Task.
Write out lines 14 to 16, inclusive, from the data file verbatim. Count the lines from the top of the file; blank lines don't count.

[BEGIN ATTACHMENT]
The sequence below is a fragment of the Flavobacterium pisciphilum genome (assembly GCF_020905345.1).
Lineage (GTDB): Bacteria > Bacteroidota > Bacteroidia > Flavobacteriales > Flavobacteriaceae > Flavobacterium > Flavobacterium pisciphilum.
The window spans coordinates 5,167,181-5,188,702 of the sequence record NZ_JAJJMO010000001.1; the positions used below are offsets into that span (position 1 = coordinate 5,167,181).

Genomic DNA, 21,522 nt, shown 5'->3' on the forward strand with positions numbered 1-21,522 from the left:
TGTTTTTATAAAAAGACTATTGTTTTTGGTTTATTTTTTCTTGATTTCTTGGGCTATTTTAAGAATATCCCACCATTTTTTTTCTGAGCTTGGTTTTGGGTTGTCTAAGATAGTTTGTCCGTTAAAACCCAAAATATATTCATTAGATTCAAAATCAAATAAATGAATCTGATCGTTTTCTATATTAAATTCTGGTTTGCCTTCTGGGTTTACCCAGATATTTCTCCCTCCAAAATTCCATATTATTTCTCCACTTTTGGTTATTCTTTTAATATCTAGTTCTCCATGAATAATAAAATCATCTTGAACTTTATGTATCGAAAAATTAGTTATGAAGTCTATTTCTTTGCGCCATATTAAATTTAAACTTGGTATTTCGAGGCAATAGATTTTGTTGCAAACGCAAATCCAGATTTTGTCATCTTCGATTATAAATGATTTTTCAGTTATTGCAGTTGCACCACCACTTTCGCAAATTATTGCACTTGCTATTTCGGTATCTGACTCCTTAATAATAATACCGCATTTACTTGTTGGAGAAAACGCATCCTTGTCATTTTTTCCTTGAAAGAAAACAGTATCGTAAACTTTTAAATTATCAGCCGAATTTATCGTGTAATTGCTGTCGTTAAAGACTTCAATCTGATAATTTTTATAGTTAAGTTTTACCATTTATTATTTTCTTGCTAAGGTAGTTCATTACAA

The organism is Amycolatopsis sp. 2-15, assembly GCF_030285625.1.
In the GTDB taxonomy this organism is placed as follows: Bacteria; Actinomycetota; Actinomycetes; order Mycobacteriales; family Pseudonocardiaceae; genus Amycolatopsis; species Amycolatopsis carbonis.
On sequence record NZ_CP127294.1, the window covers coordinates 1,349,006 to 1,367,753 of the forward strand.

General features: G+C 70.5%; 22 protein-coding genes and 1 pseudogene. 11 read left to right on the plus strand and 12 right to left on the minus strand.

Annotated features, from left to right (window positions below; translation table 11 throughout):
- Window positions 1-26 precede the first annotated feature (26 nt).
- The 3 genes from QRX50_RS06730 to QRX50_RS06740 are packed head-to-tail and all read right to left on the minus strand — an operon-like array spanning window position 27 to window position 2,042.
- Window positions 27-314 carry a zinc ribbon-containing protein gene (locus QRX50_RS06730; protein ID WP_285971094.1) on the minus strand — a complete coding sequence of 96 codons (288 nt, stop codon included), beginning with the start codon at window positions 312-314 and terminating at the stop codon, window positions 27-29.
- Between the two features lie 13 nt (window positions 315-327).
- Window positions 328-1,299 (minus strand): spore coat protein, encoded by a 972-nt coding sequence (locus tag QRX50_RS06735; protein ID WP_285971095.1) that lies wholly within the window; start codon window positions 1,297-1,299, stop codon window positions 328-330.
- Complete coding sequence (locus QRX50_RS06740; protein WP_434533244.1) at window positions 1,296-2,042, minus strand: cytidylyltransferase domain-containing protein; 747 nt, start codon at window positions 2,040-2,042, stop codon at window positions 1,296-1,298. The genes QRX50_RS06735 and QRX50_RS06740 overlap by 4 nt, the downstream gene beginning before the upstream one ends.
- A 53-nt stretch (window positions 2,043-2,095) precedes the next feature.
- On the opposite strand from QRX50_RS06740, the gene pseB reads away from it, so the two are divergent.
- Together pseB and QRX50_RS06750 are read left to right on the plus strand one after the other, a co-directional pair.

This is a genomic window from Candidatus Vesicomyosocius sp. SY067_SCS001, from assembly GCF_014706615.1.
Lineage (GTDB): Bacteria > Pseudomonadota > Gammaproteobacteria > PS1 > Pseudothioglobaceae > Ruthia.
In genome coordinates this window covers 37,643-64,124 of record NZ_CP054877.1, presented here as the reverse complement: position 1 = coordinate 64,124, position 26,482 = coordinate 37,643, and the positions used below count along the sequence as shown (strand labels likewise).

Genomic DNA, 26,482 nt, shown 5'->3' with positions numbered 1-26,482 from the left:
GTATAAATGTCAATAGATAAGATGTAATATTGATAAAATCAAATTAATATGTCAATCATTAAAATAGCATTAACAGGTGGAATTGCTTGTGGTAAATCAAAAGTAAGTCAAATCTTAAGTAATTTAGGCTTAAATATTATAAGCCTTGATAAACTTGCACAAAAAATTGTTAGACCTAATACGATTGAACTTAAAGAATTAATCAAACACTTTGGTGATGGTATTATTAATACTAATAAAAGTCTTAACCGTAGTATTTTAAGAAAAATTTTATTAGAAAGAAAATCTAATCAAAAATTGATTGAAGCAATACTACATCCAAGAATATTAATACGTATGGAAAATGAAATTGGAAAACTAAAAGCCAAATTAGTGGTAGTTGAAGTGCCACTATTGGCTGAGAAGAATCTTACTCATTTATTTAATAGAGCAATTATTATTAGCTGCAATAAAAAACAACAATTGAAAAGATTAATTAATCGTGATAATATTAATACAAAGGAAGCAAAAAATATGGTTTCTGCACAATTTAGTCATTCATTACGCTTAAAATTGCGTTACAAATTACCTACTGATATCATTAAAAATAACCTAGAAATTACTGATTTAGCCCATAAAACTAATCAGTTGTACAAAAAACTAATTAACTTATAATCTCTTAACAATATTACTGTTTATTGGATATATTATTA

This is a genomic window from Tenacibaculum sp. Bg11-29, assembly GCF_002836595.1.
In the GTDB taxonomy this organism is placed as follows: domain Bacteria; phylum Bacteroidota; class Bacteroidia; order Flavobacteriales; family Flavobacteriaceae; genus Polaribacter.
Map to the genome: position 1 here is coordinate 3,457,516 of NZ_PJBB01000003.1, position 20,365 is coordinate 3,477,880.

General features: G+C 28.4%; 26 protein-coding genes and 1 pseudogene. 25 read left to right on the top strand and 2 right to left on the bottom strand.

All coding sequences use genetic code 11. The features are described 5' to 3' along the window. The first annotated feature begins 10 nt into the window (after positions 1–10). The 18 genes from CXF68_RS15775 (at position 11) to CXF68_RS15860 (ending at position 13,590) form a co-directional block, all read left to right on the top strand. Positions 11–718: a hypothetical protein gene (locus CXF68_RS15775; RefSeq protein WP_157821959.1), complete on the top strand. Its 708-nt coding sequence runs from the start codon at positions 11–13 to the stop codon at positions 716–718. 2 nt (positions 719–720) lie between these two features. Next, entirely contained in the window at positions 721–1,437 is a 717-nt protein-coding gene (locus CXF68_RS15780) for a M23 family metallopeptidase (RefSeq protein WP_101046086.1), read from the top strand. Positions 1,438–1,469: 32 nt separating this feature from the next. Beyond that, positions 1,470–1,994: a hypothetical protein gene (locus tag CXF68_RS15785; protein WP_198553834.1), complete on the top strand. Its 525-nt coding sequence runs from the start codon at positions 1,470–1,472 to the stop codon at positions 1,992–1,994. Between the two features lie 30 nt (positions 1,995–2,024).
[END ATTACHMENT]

- Between the two features lie 13 nt (window positions 315-327).
- Window positions 328-1,299 (minus strand): spore coat protein, encoded by a 972-nt coding sequence (locus tag QRX50_RS06735; protein ID WP_285971095.1) that lies wholly within the window; start codon window positions 1,297-1,299, stop codon window positions 328-330.
- Complete coding sequence (locus QRX50_RS06740; protein WP_434533244.1) at window positions 1,296-2,042, minus strand: cytidylyltransferase domain-containing protein; 747 nt, start codon at window positions 2,040-2,042, stop codon at window positions 1,296-1,298. The genes QRX50_RS06735 and QRX50_RS06740 overlap by 4 nt, the downstream gene beginning before the upstream one ends.